Inside EWN Roundtable: COP27 €600 million loan, what’s the deal for SA?

inside ewn roundtable cop27 e600 million loan whats the deal for sa

JOHANNESBURG – South Africa (SA) could possibly kill two birds with one stone after signing loan agreements with France and Germany amounting to €600 million to support the country’s move away from its reliance on coal.

The signing of the agreements took place at the COP27 climate change conference in Egypt.

With the financial injection, South Africa can move away from coal-powered stations to cleaner energy while alleviating pressure from South Africa’s hamstrung economy.

During the Inside EWN roundtable discussion on Sunday, a question arose about whether the COP27 loan is what South Africa needs to resolve its energy crisis.

World Bank senior advisor and climate adaptation lead to South African Presidential Climate Commission, Dhesigen Naidoo, explained that although the bulk of the funds was meant for the energy transition, the transport system also needed some injection.

“Although the electricity part is the biggest need for the funds, for now, we are trying to organise for this package to give us a kick start into our transport system and our longer-term plan which is green hydrogen.”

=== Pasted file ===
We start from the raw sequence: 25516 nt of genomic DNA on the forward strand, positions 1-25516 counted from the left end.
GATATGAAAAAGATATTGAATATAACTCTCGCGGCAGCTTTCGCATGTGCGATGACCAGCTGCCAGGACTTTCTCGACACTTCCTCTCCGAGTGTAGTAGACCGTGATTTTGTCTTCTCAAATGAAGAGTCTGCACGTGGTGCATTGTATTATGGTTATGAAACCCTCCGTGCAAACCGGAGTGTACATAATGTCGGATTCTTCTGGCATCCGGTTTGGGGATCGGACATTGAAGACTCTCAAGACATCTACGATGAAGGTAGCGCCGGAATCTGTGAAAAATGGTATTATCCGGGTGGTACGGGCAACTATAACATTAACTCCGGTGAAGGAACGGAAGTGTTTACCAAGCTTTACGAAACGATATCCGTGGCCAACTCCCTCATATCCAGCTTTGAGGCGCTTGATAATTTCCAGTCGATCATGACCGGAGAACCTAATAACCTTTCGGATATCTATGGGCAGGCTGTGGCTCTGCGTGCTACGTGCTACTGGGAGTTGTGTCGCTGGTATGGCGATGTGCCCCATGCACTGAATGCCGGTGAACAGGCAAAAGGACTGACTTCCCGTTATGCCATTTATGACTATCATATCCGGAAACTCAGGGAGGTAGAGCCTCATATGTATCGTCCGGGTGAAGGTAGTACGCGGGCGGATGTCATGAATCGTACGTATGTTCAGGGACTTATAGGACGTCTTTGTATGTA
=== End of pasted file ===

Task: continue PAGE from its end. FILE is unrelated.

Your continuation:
However the funds don’t mean that the process of transition would be expedited as it will take time to move from coal. Naidoo said that moving towards a more sophisticated energy mix or a fully-fledged renewable energy system will take time.

“In the interim, we are going to have a fair amount of coal, some measure of gas and fuel transmissions for some time.”

While the energy transition has the potential to create a value chain of new skills and build the economy – there remains a high risk of job losses that cannot be ignored.

“There is a real possibility of job loss looking at the mining end as well, but we’ve put aside a strategy for investment to get a good solution for everyone and skilling the relevant people.”

An independent consultant in energy research, Hilton Trollip, who was part of the conversation said the loan from the two European countries was a step in the right direction for SA’s energy crisis.

“There are risks involved in the fund but looking at the situation we are in South Africa has to contribute to producing greener gas emissions. It’s not just a loan it has different components to it.”

While there has been criticism of the just energy transition plan, Trollip said that there’s a lot to learn from South Africa starting with thanking the democratic governance.

“I am hoping that we will stick to the words that we agreed to at the presidential climate commission framework and take the investment plan forward.”
Listen to the full conversation below.

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